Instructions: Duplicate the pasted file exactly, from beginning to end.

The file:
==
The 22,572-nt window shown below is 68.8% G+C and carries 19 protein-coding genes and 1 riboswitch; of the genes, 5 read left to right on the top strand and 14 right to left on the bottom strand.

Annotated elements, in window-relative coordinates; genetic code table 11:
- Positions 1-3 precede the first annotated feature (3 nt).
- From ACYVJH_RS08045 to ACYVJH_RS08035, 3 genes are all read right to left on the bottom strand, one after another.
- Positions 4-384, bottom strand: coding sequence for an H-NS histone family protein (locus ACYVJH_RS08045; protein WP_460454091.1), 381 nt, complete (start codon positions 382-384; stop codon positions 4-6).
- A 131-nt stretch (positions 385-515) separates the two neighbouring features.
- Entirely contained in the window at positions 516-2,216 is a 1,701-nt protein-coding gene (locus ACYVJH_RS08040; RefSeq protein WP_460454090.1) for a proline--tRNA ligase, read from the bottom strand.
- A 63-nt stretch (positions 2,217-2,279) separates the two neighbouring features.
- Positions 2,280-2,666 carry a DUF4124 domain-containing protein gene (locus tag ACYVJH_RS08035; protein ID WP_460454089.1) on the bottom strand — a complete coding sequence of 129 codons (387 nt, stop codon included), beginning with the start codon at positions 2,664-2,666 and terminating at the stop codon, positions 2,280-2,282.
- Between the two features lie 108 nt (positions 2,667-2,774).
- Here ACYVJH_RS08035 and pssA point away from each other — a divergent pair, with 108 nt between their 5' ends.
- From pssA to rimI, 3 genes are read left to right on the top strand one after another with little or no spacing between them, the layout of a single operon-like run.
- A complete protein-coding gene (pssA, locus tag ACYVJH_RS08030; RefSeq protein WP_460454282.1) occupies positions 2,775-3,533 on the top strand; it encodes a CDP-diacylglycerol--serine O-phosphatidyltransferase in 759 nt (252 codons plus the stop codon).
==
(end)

The 22,572-nt window shown below is 68.8% G+C and carries 19 protein-coding genes and 1 riboswitch; of the genes, 5 read left to right on the top strand and 14 right to left on the bottom strand.

Annotated elements, in window-relative coordinates; genetic code table 11:
- Positions 1-3 precede the first annotated feature (3 nt).
- From ACYVJH_RS08045 to ACYVJH_RS08035, 3 genes are all read right to left on the bottom strand, one after another.
- Positions 4-384, bottom strand: coding sequence for an H-NS histone family protein (locus ACYVJH_RS08045; protein WP_460454091.1), 381 nt, complete (start codon positions 382-384; stop codon positions 4-6).
- A 131-nt stretch (positions 385-515) separates the two neighbouring features.
- Entirely contained in the window at positions 516-2,216 is a 1,701-nt protein-coding gene (locus ACYVJH_RS08040; RefSeq protein WP_460454090.1) for a proline--tRNA ligase, read from the bottom strand.
- A 63-nt stretch (positions 2,217-2,279) separates the two neighbouring features.
- Positions 2,280-2,666 carry a DUF4124 domain-containing protein gene (locus tag ACYVJH_RS08035; protein ID WP_460454089.1) on the bottom strand — a complete coding sequence of 129 codons (387 nt, stop codon included), beginning with the start codon at positions 2,664-2,666 and terminating at the stop codon, positions 2,280-2,282.
- Between the two features lie 108 nt (positions 2,667-2,774).
- Here ACYVJH_RS08035 and pssA point away from each other — a divergent pair, with 108 nt between their 5' ends.
- From pssA to rimI, 3 genes are read left to right on the top strand one after another with little or no spacing between them, the layout of a single operon-like run.
- A complete protein-coding gene (pssA, locus tag ACYVJH_RS08030; RefSeq protein WP_460454282.1) occupies positions 2,775-3,533 on the top strand; it encodes a CDP-diacylglycerol--serine O-phosphatidyltransferase in 759 nt (252 codons plus the stop codon).